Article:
“One of the most effective ways of correcting social problems is by a courageous and honest newspaper,” He wrote. “When The Times started the column by Ruben Salazar on the Mexican-American, we felt that it provided an invaluable service to our community in that such a column might help correct some of the problems of our people.”
However, such letters of approval do not represent how the entire Mexican-American community felt about Salazar.
“There was kind of a split in families in terms of generations. It wasn’t necessarily that they thought that Ruben was off; they just didn’t like as they would say, ‘what these young Chicanos were doing, these Chicano militants, these troublemakers,’” Sotomayor said. “They transferred their upset to Ruben and felt that he was giving the young Chicano activists too much attention.”
While younger Mexican Americans saw the term as a “badge of honor,” Sotomayor added that some parents wouldn’t even let their children use the word “Chicano.”
In this vein, Carmen Terrazas, a teacher in Los Angeles, wrote to the editor of the Los Angeles Times in 1969 expressing her upset regarding articles Salazar wrote about education in California.
“As a teacher of Mexican descent, I am incensed over Ruben Salazar’s article…this article is a shocking example of bias and dangerous reporting,” Terrazas wrote. “Finally, I suggest that Salazar research the racist term ‘Chicano.’ He insists on using derogatory terminology in referring to Americans of Mexican Descent.”
At the time, A.S Doc Young was a sports journalist at the Los Angeles Sentinel and one of the first African American publicists to work in Hollywood. Aside from his sports writing, Young was a journalistic advocate for the black community—much like Salazar was for the Mexican American community. In 1970, The Los Angeles Times published his letter to the editor.
“I am an Afro-American…but Salazar’s conclusion that ‘too much attention is given [to] blacks at the expense of Chicanos’ is both dangerous and divisive, beneficial only to bigots who would like to see both racial groups held down in ‘their place,’” Young wrote. “I fail to see how the election of 1,586 black officials has in any way ‘taken away from’ Chicanos. It would seem that Chicanos could perhaps learn lessons from some of the blacks—and, by that, I do not mean rioting.”
Professor Clint Wilson, Emeritus Professor of Journalism, Mass Communication and Media Studies at Howard University, lived in Los Angeles in the ‘60s, was one of Young’s good friends and wrote a sports column for the Sentinel. Wilson said that Salazar never gave him the impression that his work for Chicanos was work against Black Angelenos.
“If I think about the cadre of leaders in both communities, as well as Asian communities, I think there was an understanding that everybody was sort of in the same boat and basically had the same problems,” Wilson said. “We worked on them together. We realized that to attain the goals that this country was founded upon, it requires inclusiveness.“
On March 13, 1970, just five months before he was killed, Salazar wrote an article, “Latin Newsmen, Police Chief Eat…but Fail to Meet,” about a meeting between Police Chief Ed Davis and a group of Latino newsmen. The journalists wanted to discuss ways to alleviate the growing tension between the Spanish-language press and the police department.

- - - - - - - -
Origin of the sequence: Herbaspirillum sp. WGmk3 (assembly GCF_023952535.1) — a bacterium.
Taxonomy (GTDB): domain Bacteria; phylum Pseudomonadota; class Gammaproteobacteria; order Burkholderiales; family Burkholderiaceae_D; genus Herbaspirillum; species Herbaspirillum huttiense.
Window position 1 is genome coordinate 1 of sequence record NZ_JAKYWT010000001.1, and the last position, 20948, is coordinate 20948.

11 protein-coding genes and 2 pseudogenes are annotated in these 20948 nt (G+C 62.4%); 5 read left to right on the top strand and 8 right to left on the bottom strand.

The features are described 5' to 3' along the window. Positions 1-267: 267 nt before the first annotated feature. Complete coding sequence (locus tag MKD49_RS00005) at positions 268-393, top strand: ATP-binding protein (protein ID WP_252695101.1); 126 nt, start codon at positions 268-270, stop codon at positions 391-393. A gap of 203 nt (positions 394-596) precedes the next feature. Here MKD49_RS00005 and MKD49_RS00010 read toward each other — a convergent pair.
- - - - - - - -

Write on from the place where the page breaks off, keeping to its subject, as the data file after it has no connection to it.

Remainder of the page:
However, after a subtle threat inferred the journalists might have to take action in Washington or at Latin embassies “to get what they needed”, Davis said only he was in charge of the police department and added that he recently wrote to the President telling him off, according to Salazar’s article.
“Telling the President off could not be done in Mexico, the chief told the Latin newsmen, because Mexico had a ‘Napoleonic” style of justice which to Americans smacked of ‘tyranny and dictatorship,’” Salazar wrote in his column.
Four days later on March 17, 1970, Police Chief Davis wrote to the Los Angeles Times demanding a retraction of the article stating that he had been misquoted.
“This is an absolutely lie, “ Davis wrote. “I made no such statement.”
As a footnote to the letter, Salazar cites three other witnesses present at the meeting who agreed that he was accurate. The letter ends with, “Salazar stands by his column.”
On August 29, 1970, just five months later, a Los Angeles sheriff deputy shot and killed Salazar after he had allegedly gone into a bar to escape the chaos of a Vietnam War protest. His controversial death gained national notoriety and had many people pointing fingers at the Los Angeles Sheriff’s Department, however nothing was confirmed.
While the cause of Salazar’s death may always remain a mystery and whether or not people agreed over the content of his work, Salazar still encouraged dialogue. He broke many of the barriers that existed for Latinos in the media and in creating a more visible presence for them in society.
“It was kind of ground breaking material that had not been done before and people were starved for that type of information,” Sotomayor said. “There was no Facebook, Twitter, or that type of thing so letters were the kind of vehicle that people used to express their points of view. [The letters] validated that what he was doing was a good thing.”